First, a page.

Muscle-up, up and away – 100 Muscle up challenge

Muscle-up, up and away – 100 Muscle up challenge

The year is in full swing and my training routine is in place and running like clockwork. Each days activitires planned…until the gym I attend decides to put its members into groups and force upon us some challenges!
The Evolution of Fitness gym owner Jase Robinson, ex forces and pioneer of callisthenics as a sport (street workout) in the U.K. obviously thought things were going too smoothly and decided to shake us up a bit. With gauntlet down we awaited our orders; any body weight exercise turned into a movement exercise. Nice. With stand and handstand push-ups already done by my team (walking to the side after each Rep) I opted for squats. Take the squat add a jump in a direction, all directions. Squat, jump right, squat jump back etc…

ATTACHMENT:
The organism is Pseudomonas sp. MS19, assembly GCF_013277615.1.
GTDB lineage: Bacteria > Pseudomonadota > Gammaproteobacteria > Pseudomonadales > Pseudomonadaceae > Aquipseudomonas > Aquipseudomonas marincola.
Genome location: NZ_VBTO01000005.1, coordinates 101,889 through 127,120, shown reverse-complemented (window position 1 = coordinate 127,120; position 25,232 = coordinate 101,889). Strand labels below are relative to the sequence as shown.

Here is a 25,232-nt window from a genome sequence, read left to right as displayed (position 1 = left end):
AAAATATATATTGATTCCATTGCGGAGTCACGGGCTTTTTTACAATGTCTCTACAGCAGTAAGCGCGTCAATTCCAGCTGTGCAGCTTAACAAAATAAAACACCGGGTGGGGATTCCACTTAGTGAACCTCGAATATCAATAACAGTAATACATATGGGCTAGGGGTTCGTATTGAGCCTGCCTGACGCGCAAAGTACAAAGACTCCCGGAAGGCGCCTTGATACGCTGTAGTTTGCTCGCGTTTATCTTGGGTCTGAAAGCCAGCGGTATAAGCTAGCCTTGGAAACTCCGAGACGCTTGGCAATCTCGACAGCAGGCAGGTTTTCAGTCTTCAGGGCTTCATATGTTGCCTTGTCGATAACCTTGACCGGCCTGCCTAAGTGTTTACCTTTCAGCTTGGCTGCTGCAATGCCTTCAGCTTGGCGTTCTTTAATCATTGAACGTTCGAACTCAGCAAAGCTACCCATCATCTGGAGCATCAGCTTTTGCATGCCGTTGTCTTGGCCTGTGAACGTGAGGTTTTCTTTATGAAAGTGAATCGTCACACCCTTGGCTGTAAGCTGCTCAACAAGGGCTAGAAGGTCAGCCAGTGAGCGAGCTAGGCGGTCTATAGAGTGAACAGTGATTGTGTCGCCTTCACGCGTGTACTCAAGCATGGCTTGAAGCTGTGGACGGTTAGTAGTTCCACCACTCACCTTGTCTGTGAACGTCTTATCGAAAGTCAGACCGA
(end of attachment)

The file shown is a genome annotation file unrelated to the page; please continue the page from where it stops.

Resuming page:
Easy right. I mean I loved taking the norm and putting a spin on it but not exactly challenging…I think Jase must’ve read my mind. 24hrs later Jase gave us another challenge to complete by the end of the week: 100 Muscle-Ups! Ok, I can do muscle ups and I’ve got till Sunday to complete but I don’t recall doing more than 20 muscle ups in a single session so this truly is a challenge.

The plan was to break it into 2 or 3 sets over 2 or 3 days. I started the first set with some single and double reps to warm up then decided to break it down to 5 reps a set. I had aimed for 30 to 50 reps max but as I got going and started to analyse my form the reps just started to fall away. About 35 in and my excitement for completing the challenge was building, 51 reps and my mind felt elated. I’m only half way but the feeling of having less to do than I’ve done got me buzzed. I had planned to stop at 50, now at 51 I couldn’t help but keep going. Fatigue started to hit me quite a bit at 77 reps as I started to fail regularly but buzzing that I was a few reps away from the home straight. 9 reps left and form was going, single and double reps were all I could do but that final rep, the 100th muscle up I found myself fist pumping the air with a the rocky theme tune playing as background music in my head.